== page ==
These are the Waitomo glow caves in New Zealand, and they’re named for the glowworms that inhabit them, Arachnocampa luminosa. The glowworms are endemic to New Zealand, and are around the size of an average mosquito. The walls of the caves are covered with a mushroom like fungi related to the genus Pleurotus. Albino cave ants and weta (giant crickets) also inhabit this cave system.
Arachnocampa is a genus of four fungus gnat species which have a luminescent larval stage, akin to the larval stage of glowworm beetles. The species of Arachnocampa are endemic to New Zealand and Australia, dwelling in caves and grottos, or sheltered places in forests.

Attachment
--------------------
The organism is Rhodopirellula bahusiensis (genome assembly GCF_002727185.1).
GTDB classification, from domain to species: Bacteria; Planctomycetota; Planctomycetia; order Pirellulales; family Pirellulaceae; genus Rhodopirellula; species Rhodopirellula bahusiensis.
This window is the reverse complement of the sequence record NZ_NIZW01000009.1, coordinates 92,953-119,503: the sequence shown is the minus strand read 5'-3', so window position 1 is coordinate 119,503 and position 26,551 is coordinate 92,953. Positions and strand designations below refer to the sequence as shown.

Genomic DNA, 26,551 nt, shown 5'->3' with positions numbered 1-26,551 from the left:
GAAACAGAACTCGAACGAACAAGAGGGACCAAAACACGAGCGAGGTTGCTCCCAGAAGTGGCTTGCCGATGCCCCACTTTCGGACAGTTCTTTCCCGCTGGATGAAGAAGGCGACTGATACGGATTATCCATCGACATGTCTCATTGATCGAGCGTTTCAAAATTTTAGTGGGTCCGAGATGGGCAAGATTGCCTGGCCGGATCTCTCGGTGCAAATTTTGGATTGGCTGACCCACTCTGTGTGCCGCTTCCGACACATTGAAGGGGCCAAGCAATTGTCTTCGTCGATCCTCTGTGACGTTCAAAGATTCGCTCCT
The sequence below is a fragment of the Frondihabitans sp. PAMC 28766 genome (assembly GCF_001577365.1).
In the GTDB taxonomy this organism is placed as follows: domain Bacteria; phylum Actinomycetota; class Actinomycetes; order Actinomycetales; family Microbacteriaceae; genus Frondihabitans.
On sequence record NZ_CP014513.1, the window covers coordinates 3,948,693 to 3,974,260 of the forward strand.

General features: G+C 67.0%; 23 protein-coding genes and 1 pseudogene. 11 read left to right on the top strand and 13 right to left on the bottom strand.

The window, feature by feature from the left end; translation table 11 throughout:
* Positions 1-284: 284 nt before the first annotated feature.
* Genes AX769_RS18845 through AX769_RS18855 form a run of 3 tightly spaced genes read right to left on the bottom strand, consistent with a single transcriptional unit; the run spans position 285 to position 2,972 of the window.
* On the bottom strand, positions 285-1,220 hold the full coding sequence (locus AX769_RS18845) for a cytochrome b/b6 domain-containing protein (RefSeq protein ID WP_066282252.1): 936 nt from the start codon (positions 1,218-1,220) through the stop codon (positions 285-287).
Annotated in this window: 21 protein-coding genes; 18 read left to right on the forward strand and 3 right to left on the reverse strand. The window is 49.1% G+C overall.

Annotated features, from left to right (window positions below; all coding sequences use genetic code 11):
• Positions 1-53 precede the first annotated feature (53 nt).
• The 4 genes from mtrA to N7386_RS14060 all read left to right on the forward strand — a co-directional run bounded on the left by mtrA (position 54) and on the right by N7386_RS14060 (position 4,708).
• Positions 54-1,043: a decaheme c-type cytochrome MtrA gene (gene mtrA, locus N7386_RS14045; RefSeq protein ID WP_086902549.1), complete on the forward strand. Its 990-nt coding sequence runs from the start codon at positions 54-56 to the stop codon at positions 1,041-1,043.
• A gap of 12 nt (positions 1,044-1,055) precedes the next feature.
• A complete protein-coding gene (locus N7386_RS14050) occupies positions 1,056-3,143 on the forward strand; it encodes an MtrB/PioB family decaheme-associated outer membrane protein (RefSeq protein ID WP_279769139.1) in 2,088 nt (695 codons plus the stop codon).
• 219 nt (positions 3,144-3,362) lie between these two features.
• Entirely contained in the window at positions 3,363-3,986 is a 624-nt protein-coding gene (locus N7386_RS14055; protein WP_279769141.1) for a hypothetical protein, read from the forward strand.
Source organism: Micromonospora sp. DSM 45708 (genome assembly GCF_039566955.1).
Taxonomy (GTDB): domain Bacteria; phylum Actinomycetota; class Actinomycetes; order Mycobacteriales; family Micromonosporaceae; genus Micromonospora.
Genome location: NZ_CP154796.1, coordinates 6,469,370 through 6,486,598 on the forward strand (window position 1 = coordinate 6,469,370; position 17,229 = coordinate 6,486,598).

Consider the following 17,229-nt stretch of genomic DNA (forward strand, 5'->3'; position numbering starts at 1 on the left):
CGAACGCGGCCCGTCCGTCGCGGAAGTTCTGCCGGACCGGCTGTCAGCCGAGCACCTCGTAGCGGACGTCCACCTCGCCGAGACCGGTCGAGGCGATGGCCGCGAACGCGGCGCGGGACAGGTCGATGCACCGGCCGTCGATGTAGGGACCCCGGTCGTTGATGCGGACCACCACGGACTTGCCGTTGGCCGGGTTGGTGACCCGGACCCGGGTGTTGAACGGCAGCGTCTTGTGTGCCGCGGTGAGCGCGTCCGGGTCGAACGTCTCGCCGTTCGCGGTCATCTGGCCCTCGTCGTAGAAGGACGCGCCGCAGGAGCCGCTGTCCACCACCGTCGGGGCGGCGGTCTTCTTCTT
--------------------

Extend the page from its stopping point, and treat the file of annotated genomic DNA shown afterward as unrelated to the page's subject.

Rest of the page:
A previous synonym was “Bolitiphila,” meaning “mushroom lover,” in the past. The name was changed in 1924 to Arachnocampa, meaning “spider-worm,” for the way the larvae hang sticky silk threads to ensnare prey. The genus Arachnocampa belongs in the family Keroplatidae.